Video games and other electronics can create issues for our kids since their brains are developing and have a desire for instant gratification. Kids can gravitate toward getting many of their needs met via video games and other screens. Addiction—whether gaming, drugs, alcohol or other behaviors—is often rooted in the need for some type of fulfillment. When kids are growing up, they develop their interests and social behaviors based on what they need. When our kids are exposed to stimuli that can instantly fulfill multiple needs, they can be vulnerable to generalize this behavior as the only means of fulfilling their needs. While playing video games sometimes is not necessarily unhealthy and can be fun for our kids, we need to understand the difference between a healthy hobby and an addiction. We can then guide our kids to seek healthy means to get what they want and need.
Addiction: What Is It?
Due to the prevalence of electronic devices and the widespread use of the internet, we might not understand when our kids cross the line and become addicted to gaming. We might not have grown up with the same amount of highly stimulating devices and don’t know what healthy usage looks like. Our kids might be given devices, like laptops and tablets, during school. Our kids will utilize phones, laptops, tablets, and other portable devices to some capacity for the rest of their lives. Developing a healthy relationship with these devices is essential for their success in the future. However, we need to identify when these devices are too much for our kids, and when their usage becomes an addiction.
Identifying an addiction can be somewhat subjective. For example, if someone is a graphic designer and uses a computer all day for their profession, we would likely not consider them “addicted.” However, if our kids are spending all of their free time playing a video game and never explore other interests or hobbies, there might be an issue. When gaming fills up all of your child’s free time, they might have a gaming addiction. Additionally, if they are spending all of their money on video games or other related items, this may indicate an issue.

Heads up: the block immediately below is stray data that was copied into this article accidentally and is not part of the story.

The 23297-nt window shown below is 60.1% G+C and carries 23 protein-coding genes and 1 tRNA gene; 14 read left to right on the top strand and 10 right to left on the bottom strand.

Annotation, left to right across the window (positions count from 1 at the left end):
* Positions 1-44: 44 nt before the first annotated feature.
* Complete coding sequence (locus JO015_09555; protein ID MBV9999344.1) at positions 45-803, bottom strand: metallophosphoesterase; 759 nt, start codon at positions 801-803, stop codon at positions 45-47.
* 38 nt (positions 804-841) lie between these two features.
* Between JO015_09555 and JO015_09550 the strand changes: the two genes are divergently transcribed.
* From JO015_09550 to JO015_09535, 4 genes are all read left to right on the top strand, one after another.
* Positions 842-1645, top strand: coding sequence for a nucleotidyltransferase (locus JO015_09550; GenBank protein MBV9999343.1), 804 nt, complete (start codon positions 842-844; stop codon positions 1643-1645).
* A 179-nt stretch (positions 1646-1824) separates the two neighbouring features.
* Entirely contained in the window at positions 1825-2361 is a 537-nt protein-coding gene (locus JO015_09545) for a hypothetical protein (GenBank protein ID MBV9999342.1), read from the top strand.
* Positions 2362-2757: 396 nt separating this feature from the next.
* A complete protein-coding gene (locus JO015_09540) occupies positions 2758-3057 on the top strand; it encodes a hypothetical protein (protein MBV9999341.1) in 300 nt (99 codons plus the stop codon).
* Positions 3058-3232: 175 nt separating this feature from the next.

Why Are Games so Addictive?
Video games, social media apps, and the internet can be highly addictive due to their ability to supply our kids with instant gratification. Our kids are just learning how to fulfill their needs, like having a sense of belonging, self-esteem, purpose, and control. When they play a video game, they are brought into a world that they can control and manipulate. They have the power to shape the world on the screen, they can connect and speak with others with ease through chatting apps, and they might be rewarded with reinforcement during gameplay by reaching high scores or other achievements.
The human mind is wired to find the “path to least resistance” to fulfill needs. When people were still living in caves and worried about attacks by saber-toothed tigers or other threats, instant gratification helped them survive. We are accustomed to indulging ourselves in things that fulfill our needs with little caloric expenditure. For example, we might struggle with healthy eating when presented with a dense meal of sugars and fats versus a low-calorie salad. Our primal brains tell us to get as much as we can right now; this part of our brain does not comprehend a future beyond the present moment. However, other parts of our brains remind us that we have to think about our health in the future and that we do not have to store additional calories when we know we will have the next meal in a few hours.
Video games can distract our kids from finding other means to fulfill their needs that can contribute to an increased quality of life. Gaming can hijack our kids’ brains with immediate rewards, preventing our kids from developing other interests, and building social support systems. During the podcast “Hitting Pause on Gaming Addiction,” gaming addiction pioneer Cam Adair suggests the following tips for parents:
- Research gaming addiction to gain a better understanding of the issue.
- Do not shame or stigmatize video game use. For your kid, video games might be essential to fulfilling needs; shaming them might send the wrong message.
- Find out why your kid likes playing games. This can be as simple as just asking!
- Look for patterns in the types of games they play. Your kid might be attracted to a specific genre that may indicate interests and hobbies that could be explored outside of the console or device.
- Discuss their video game usage outside of the home. When in the same environment as their devices, your child might not give their full attention to the discussion.
- Set the example you would like your child to follow. For example, if we expect our kids to keep phones out-of-sight during family activities, we need to do the same for the message to stick.
Video games, screens, phones, and other electronic devices can be highly addictive. Children can be captivated by the idea that they can control what occurs on screens when playing games. While some video gaming might not be problematic, some kids can become addicted to games or other types of technology. Our kids will likely need to use much of this technology in the future. Fire Mountain Programs can help them develop a healthy relationship with technology. If our kids cannot make friends in-person or are neglecting other hobbies or interests to play games, they might have an issue. We can set an example for our kids by monitoring our use of technology in the home. If you have a child struggling with an addiction to video games, they might be escaping other underlying issues or fulfilling their needs in unhealthy ways. Fire Mountain Residential Treatment Center can help you and your child. Call us today at (303) 443-3343.